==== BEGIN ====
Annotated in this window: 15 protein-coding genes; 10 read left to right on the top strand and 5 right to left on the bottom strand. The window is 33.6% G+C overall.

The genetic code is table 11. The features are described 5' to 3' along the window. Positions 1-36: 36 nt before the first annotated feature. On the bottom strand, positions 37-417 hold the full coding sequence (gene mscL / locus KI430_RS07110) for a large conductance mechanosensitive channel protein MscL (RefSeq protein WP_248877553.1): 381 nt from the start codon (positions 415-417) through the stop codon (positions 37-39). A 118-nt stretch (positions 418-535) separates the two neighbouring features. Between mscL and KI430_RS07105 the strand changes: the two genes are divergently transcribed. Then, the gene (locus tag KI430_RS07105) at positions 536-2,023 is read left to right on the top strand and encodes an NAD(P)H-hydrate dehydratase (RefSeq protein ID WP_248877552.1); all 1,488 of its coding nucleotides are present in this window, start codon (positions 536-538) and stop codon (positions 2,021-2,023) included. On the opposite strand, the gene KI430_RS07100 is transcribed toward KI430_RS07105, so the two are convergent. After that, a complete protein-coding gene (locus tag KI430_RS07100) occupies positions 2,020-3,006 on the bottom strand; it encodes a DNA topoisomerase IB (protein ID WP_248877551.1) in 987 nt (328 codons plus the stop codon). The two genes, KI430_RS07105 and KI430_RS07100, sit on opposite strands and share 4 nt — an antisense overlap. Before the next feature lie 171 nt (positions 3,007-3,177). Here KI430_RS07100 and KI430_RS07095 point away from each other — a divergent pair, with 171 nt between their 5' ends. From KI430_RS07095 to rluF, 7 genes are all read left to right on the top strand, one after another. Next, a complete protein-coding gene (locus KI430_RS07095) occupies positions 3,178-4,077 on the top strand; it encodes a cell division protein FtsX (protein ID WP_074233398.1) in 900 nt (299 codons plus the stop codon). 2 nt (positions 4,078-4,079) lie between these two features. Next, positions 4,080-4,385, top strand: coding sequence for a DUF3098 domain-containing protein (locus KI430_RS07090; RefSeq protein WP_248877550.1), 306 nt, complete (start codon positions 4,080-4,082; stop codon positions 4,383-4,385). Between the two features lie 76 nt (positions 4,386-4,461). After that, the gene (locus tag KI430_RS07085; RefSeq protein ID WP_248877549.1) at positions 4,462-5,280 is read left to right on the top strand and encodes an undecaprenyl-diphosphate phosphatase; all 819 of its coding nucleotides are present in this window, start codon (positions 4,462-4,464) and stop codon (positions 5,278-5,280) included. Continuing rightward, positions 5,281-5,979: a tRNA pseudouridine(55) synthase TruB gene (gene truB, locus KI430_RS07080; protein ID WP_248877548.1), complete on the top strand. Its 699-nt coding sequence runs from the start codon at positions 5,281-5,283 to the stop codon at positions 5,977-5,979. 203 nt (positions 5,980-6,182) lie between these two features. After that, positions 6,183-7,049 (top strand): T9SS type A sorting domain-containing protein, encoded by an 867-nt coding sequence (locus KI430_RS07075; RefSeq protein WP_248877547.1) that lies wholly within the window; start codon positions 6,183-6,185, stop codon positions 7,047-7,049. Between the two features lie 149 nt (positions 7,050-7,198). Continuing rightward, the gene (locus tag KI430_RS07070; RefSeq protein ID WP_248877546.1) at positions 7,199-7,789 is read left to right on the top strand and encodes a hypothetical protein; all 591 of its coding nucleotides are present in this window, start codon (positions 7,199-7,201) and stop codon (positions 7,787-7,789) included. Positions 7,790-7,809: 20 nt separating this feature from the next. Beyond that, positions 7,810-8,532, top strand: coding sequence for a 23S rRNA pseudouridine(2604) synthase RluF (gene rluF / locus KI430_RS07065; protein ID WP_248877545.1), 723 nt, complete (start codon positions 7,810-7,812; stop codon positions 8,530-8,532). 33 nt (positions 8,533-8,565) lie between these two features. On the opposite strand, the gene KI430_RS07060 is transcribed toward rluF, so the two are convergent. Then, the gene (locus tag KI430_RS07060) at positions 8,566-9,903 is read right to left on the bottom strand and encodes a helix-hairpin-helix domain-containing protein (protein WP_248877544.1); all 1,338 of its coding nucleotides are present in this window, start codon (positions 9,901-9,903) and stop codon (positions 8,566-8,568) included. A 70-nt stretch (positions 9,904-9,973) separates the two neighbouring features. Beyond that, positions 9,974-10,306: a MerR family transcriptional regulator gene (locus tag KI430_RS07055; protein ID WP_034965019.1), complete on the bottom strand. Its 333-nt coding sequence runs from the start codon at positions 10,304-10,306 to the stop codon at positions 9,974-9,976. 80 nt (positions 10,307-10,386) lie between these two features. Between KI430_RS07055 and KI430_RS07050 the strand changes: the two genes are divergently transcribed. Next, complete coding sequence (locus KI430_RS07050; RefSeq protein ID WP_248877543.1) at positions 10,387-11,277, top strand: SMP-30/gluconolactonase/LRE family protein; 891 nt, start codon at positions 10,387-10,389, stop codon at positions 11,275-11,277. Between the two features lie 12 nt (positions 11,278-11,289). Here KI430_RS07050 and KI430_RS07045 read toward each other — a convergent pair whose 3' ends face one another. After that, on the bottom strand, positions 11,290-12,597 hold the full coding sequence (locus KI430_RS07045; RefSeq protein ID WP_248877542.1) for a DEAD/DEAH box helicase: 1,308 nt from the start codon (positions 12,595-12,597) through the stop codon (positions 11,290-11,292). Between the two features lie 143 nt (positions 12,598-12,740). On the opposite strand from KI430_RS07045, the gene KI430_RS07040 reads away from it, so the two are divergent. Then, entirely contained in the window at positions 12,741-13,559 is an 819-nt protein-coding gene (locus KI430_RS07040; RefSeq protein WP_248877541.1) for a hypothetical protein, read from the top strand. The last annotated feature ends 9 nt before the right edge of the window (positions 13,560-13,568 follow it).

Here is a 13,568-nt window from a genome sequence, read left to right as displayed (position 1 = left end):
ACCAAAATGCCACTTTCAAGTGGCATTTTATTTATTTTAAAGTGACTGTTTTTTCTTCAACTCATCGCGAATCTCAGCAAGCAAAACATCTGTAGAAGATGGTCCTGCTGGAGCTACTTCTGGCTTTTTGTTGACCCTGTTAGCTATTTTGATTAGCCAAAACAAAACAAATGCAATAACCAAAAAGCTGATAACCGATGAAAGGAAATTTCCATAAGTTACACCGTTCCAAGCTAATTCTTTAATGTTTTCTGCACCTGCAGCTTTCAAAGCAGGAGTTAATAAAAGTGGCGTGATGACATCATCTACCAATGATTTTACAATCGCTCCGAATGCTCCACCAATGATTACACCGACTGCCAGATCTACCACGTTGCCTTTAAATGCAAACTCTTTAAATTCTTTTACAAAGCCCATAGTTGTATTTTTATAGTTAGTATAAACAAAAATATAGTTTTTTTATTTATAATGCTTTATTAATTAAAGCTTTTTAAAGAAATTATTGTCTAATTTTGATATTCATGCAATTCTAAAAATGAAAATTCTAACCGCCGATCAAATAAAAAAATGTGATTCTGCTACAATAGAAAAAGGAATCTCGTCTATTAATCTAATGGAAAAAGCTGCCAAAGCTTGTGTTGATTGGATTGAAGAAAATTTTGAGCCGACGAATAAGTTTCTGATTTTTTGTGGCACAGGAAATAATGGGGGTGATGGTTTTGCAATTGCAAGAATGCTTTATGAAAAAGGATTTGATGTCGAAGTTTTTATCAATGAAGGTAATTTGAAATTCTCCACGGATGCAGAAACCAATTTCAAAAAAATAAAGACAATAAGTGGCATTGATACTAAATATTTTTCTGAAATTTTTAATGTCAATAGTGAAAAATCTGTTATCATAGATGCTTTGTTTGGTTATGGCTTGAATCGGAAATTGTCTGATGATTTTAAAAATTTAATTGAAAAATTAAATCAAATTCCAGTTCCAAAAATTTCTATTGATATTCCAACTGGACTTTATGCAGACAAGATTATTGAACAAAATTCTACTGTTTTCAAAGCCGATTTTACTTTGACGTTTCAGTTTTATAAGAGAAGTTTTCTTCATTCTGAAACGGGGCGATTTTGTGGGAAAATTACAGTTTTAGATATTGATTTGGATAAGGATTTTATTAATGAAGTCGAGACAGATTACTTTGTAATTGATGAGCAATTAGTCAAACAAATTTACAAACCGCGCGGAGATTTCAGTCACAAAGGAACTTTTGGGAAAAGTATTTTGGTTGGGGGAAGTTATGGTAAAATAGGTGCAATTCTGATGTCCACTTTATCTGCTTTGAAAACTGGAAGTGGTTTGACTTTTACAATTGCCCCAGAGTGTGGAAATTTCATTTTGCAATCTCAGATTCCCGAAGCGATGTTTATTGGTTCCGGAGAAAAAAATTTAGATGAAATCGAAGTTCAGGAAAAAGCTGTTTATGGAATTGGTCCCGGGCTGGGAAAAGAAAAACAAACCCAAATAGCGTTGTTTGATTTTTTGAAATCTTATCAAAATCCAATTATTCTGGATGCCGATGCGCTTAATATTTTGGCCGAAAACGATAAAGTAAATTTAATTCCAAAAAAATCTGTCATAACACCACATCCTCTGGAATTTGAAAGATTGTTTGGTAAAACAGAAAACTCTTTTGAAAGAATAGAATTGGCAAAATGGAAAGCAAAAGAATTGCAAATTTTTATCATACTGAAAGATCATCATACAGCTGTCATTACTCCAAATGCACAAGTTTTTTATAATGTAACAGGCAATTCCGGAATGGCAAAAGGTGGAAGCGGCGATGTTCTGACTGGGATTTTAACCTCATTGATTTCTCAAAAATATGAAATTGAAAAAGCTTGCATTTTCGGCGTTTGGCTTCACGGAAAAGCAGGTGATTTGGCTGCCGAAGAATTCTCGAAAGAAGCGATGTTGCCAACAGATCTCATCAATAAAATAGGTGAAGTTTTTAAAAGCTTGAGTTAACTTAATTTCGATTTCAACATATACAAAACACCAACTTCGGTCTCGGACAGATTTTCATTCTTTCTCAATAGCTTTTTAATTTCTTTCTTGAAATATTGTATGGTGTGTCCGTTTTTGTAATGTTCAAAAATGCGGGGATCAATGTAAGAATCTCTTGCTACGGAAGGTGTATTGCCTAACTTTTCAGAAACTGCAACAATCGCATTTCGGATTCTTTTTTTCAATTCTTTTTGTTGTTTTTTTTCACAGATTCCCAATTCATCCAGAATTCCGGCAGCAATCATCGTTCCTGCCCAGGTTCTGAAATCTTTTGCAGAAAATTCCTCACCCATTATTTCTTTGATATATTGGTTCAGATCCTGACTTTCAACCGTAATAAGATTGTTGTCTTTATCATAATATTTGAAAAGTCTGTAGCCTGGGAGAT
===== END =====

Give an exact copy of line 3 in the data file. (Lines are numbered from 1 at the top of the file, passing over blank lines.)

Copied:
Here is a 13,568-nt window from a genome sequence, read left to right as displayed (position 1 = left end):